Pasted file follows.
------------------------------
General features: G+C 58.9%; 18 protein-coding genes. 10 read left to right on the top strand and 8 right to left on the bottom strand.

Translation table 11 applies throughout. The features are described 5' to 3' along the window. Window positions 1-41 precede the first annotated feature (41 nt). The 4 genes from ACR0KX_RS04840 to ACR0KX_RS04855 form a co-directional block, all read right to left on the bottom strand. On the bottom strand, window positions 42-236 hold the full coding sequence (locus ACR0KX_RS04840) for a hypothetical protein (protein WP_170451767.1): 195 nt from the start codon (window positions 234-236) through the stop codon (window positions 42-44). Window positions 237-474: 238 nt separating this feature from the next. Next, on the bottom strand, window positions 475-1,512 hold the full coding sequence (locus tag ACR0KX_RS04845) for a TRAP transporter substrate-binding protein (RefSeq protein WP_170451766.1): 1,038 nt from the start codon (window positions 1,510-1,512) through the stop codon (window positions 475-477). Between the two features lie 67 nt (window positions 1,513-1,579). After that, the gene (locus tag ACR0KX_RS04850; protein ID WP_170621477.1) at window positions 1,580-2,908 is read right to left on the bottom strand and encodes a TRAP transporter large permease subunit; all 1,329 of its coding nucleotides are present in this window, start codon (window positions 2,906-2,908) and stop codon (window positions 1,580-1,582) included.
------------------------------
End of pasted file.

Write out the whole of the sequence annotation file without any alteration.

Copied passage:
General features: G+C 58.9%; 18 protein-coding genes. 10 read left to right on the top strand and 8 right to left on the bottom strand.

Translation table 11 applies throughout. The features are described 5' to 3' along the window. Window positions 1-41 precede the first annotated feature (41 nt). The 4 genes from ACR0KX_RS04840 to ACR0KX_RS04855 form a co-directional block, all read right to left on the bottom strand. On the bottom strand, window positions 42-236 hold the full coding sequence (locus ACR0KX_RS04840) for a hypothetical protein (protein WP_170451767.1): 195 nt from the start codon (window positions 234-236) through the stop codon (window positions 42-44). Window positions 237-474: 238 nt separating this feature from the next. Next, on the bottom strand, window positions 475-1,512 hold the full coding sequence (locus tag ACR0KX_RS04845) for a TRAP transporter substrate-binding protein (RefSeq protein WP_170451766.1): 1,038 nt from the start codon (window positions 1,510-1,512) through the stop codon (window positions 475-477). Between the two features lie 67 nt (window positions 1,513-1,579). After that, the gene (locus tag ACR0KX_RS04850; protein ID WP_170621477.1) at window positions 1,580-2,908 is read right to left on the bottom strand and encodes a TRAP transporter large permease subunit; all 1,329 of its coding nucleotides are present in this window, start codon (window positions 2,906-2,908) and stop codon (window positions 1,580-1,582) included.